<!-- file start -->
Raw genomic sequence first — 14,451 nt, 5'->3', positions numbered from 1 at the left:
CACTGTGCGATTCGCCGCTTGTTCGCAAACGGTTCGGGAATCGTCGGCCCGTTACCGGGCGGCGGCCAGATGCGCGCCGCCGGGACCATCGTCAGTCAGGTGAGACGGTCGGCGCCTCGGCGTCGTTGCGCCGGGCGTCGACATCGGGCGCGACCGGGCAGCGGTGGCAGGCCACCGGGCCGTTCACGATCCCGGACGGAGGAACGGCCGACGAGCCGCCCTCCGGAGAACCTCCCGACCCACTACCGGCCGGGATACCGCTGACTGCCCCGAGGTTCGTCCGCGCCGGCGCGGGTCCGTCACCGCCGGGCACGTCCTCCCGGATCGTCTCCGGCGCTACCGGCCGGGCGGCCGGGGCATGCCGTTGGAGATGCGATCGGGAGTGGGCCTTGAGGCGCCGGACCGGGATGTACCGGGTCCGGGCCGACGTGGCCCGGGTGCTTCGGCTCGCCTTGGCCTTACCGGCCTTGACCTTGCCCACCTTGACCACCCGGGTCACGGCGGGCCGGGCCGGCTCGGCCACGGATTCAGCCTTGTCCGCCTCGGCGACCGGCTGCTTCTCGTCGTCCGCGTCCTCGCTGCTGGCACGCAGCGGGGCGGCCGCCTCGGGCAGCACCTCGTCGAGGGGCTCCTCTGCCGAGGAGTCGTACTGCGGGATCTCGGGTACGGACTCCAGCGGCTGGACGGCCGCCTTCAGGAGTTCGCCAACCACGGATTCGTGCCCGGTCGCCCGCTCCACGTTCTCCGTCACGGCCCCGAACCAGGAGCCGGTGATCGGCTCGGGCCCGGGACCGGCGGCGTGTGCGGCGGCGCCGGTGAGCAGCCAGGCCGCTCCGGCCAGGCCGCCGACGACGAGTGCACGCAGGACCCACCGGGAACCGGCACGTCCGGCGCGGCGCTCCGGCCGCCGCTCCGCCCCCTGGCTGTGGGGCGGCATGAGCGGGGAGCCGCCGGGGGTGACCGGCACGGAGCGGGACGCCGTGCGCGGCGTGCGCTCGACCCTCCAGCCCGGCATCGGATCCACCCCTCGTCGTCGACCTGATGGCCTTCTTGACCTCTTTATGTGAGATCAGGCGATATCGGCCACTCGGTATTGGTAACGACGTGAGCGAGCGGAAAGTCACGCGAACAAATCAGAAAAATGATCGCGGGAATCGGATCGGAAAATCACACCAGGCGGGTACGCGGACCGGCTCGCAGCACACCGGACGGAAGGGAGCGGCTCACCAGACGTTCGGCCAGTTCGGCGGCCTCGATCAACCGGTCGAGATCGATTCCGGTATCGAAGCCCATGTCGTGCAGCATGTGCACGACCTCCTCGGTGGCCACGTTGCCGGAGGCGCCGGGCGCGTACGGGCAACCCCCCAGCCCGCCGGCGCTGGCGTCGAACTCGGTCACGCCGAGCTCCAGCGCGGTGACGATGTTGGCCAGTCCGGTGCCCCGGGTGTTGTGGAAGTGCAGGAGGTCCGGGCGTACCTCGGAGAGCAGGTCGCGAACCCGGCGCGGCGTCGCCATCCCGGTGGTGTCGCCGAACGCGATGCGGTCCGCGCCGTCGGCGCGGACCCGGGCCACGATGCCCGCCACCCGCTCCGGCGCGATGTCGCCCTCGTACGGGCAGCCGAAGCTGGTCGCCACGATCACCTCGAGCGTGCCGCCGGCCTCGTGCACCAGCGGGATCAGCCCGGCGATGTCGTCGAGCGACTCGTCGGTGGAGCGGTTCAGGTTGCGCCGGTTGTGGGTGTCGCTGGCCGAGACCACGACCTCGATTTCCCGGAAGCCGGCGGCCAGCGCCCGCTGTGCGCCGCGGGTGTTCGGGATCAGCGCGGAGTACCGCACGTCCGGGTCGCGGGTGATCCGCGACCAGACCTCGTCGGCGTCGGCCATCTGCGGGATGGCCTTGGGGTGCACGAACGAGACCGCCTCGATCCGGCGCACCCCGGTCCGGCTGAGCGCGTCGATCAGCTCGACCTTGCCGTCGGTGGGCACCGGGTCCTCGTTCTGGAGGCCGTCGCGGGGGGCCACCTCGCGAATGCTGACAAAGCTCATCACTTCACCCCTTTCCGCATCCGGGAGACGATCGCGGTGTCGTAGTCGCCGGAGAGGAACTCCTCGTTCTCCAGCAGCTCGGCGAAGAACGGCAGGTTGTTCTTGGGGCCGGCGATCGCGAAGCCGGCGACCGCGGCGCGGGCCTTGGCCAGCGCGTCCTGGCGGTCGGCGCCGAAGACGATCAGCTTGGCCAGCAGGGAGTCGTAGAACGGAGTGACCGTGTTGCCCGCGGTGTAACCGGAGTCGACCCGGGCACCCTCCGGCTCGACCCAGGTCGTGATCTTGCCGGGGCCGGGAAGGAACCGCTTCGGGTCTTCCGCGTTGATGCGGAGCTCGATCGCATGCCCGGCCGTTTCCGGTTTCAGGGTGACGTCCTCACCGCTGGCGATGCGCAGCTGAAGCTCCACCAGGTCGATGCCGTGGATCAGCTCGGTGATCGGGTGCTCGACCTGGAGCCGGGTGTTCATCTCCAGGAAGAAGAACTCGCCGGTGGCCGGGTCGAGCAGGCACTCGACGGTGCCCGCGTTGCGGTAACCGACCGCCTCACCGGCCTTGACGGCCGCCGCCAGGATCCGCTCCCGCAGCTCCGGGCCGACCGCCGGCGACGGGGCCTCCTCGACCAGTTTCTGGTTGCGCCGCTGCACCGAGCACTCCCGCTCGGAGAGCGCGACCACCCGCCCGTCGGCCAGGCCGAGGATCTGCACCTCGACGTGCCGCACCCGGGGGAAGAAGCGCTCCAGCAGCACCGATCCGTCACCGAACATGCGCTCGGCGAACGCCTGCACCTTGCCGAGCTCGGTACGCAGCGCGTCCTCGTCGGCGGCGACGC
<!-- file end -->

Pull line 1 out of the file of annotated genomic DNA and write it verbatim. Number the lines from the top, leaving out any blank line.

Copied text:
Raw genomic sequence first — 14,451 nt, 5'->3', positions numbered from 1 at the left: